Georgia advocates react to calls for new gun laws after shootings

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The mass shootings in El Paso, Texas and Dayton, Ohio have reignited the debate over gun control across the country and in Georgia.

On Twitter and in a televised address Monday, President Donald Trump called for stronger background checks for firearms purchases and the passage of "red flag laws," which allow family members or law enforcement to petition a court to temporarily remove guns from someone who they believe may be a danger to themselves or others.

"This is a national issue and we're in a state of a national emergency that it needs to be done," said Sharmaine Brown, a member of the gun safety group Moms Demand Action's Georgia chapter.  "It needs to happen now."  

The advocacy group supports both red flag laws and universal background checks.  

MORE: Trump condemns racism, calls for bipartisan cooperation following mass shootings

"Background checks don't work and all you're doing is you're adding another layer of government control over people," said Jerry Henry, executive director of, a gun rights advocacy organization.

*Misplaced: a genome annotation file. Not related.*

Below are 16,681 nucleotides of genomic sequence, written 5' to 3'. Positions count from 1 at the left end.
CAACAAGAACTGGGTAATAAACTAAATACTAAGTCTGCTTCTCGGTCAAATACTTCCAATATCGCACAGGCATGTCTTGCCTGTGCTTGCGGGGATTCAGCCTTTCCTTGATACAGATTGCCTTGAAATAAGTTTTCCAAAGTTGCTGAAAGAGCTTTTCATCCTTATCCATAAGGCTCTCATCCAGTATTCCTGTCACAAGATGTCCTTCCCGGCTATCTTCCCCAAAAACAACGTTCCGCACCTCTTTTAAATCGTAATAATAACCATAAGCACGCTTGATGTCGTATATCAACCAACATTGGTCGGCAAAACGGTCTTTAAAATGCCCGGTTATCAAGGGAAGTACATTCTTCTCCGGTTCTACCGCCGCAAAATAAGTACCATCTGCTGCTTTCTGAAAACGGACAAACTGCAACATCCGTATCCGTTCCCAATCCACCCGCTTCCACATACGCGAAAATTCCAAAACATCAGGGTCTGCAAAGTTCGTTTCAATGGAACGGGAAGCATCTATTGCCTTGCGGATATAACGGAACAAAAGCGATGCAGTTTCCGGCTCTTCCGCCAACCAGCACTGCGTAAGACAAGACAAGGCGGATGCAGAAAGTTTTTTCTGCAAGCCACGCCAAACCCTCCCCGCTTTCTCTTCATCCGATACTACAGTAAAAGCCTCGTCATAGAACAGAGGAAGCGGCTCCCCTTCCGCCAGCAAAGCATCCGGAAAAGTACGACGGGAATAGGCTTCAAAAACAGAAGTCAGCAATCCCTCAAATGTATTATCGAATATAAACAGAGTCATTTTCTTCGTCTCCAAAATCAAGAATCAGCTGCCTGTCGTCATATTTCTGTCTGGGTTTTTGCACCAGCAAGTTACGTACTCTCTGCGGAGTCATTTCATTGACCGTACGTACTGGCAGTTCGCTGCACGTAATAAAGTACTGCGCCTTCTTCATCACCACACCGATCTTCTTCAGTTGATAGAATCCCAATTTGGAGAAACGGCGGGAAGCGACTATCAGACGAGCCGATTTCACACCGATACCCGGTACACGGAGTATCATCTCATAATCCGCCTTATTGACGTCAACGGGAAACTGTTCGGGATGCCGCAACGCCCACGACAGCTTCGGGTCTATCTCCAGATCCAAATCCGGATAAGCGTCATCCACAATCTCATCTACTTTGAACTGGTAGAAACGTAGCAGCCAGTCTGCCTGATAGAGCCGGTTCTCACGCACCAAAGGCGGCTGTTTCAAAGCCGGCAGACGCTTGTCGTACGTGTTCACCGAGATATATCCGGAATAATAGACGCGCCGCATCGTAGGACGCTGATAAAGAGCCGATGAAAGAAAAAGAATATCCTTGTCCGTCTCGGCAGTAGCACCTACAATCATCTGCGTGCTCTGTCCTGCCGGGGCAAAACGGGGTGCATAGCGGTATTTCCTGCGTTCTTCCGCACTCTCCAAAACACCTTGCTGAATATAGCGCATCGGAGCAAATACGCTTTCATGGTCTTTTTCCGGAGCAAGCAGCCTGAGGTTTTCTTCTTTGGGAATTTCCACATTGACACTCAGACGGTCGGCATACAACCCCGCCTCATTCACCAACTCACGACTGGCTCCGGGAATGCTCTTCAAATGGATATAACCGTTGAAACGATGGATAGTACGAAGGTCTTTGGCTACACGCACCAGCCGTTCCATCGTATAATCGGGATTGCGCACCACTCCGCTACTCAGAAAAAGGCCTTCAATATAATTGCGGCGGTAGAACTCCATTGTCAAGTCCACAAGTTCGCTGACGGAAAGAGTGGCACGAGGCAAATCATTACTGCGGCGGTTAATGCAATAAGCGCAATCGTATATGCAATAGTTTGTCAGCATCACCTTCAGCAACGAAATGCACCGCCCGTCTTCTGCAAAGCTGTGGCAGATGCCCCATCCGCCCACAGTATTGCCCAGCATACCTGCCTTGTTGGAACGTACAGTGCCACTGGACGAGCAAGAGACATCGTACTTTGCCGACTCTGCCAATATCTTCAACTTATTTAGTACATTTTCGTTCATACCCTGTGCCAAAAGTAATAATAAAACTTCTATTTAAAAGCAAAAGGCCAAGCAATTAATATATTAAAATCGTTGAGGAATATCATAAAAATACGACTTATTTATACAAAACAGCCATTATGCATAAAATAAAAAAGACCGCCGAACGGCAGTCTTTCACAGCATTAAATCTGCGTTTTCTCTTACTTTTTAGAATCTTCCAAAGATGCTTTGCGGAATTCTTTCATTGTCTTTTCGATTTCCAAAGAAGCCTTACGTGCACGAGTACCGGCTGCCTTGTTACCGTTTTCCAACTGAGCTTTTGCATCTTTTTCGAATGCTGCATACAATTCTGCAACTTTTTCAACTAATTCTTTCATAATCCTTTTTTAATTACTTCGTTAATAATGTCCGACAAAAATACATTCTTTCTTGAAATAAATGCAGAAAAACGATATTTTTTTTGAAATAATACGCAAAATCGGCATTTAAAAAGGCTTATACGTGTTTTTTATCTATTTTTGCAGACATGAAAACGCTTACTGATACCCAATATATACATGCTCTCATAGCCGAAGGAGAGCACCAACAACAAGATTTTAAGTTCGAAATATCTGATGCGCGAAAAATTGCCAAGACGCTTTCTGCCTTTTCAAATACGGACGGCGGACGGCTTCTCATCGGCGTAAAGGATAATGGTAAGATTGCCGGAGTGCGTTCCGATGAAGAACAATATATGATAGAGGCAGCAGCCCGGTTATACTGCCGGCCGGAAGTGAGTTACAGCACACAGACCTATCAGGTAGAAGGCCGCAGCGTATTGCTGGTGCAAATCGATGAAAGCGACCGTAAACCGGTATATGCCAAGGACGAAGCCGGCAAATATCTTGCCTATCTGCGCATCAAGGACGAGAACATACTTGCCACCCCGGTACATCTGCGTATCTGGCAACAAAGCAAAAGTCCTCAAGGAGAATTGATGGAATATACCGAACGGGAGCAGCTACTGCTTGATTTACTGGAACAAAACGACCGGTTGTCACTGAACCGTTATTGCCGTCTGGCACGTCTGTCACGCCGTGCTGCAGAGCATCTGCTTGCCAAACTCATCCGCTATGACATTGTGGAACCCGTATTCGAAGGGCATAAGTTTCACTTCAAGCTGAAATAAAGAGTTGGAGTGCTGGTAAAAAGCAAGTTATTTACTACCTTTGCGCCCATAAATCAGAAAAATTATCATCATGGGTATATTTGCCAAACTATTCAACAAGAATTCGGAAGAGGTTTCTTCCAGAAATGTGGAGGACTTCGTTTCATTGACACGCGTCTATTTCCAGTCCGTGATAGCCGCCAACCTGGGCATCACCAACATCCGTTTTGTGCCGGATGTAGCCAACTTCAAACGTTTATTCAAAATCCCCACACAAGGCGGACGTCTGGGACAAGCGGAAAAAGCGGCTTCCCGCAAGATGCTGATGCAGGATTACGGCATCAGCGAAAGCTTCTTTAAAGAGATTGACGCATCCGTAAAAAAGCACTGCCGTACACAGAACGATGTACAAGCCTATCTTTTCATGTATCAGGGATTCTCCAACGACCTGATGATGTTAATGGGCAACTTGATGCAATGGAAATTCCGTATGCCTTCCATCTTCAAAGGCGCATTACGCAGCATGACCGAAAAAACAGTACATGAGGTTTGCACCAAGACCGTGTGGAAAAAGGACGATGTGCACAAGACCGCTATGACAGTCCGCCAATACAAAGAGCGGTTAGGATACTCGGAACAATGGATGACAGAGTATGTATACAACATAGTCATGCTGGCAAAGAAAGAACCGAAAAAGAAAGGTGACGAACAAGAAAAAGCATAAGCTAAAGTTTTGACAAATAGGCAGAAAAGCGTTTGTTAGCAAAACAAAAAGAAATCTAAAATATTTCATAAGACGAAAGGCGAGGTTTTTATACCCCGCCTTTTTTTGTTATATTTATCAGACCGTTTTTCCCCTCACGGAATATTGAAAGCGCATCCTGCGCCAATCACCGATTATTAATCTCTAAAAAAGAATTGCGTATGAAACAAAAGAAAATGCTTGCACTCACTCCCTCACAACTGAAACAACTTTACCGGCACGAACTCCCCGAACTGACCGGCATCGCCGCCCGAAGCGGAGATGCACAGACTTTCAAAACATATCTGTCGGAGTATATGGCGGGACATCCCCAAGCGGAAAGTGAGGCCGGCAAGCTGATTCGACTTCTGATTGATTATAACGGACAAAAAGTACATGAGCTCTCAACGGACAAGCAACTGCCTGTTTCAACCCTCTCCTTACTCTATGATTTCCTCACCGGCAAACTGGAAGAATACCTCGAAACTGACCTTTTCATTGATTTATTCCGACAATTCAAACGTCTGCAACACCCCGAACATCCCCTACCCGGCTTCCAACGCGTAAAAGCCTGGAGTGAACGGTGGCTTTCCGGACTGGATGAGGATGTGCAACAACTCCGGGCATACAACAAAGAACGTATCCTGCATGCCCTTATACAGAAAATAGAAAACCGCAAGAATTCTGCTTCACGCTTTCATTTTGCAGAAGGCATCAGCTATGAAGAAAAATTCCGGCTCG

In both El Paso and Dayton, law enforcement officials said the shooters had purchased their guns legally.  

Henry also disagreed with the idea of "red flag" or "extreme risk laws," because he said it is impossible for people to know what another person may be thinking.  In addition, he believes those regulations violate the Constitution.  

"It does away with due process which is part of our constitutional rights.  We're not supposed to be deprived of any property without due process and that's exactly what that would do,"  Henry explained.

RELATED: 2 injured El Paso victims die, raising death toll of shooting rampage to 22  

But Brown, who lost her son to a stray bullet in 2015, said she will continue to fight for gun safety regulations.  

"This is definitely a marathon and not a sprint and with our continued work, I believe for sure that change will come," said Brown.